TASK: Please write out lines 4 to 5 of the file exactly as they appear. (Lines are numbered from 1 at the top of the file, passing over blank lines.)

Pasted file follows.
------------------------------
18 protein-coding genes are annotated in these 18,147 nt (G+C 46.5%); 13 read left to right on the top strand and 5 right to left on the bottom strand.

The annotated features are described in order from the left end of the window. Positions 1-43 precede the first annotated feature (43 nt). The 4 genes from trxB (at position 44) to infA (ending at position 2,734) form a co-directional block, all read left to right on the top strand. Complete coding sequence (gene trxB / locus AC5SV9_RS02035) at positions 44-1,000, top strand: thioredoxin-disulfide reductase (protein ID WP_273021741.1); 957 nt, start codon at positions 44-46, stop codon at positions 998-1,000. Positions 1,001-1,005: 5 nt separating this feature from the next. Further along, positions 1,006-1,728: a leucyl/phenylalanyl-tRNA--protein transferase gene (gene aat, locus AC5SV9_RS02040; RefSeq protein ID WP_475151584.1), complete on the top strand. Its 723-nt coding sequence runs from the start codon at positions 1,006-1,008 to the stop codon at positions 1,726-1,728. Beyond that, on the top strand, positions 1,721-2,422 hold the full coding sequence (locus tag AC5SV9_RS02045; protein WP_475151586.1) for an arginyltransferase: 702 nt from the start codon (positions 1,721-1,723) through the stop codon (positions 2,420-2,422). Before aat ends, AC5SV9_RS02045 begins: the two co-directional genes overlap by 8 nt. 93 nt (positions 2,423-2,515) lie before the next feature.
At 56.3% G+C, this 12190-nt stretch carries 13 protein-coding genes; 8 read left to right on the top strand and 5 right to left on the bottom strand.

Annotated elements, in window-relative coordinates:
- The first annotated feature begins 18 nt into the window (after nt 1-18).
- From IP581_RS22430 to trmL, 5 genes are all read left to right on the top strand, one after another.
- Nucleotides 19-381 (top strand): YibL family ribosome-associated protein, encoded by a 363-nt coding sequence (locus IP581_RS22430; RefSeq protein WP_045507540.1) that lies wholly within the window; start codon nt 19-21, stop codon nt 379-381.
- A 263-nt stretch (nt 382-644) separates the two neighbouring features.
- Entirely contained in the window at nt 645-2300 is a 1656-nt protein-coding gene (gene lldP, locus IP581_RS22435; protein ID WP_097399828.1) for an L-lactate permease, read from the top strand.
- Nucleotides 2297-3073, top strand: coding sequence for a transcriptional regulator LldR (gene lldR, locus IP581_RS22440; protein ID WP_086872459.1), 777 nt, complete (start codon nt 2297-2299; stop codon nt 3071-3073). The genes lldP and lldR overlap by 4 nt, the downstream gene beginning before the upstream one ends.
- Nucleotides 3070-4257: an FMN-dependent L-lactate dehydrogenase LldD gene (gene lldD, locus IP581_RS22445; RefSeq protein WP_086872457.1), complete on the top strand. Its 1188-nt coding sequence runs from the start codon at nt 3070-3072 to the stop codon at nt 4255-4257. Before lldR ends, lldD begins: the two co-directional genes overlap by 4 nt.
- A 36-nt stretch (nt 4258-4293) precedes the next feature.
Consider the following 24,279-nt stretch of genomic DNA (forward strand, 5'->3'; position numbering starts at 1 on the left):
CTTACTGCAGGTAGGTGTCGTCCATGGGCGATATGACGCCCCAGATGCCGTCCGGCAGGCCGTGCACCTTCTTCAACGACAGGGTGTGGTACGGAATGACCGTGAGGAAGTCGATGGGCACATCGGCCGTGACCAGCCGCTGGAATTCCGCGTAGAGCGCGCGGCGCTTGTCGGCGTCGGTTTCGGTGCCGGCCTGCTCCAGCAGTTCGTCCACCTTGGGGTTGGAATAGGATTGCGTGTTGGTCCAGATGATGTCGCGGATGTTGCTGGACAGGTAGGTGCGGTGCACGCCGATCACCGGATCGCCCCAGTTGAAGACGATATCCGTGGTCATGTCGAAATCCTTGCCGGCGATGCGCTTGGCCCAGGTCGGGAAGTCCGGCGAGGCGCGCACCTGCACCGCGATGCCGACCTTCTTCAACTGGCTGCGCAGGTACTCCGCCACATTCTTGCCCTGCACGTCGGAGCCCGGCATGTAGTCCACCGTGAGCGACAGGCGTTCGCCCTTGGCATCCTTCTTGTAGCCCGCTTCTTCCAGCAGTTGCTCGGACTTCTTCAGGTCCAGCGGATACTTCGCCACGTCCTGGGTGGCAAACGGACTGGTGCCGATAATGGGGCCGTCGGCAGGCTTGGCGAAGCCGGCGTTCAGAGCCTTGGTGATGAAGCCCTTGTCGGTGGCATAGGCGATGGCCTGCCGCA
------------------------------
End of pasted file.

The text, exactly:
Annotated elements, in window-relative coordinates:
- The first annotated feature begins 18 nt into the window (after nt 1-18).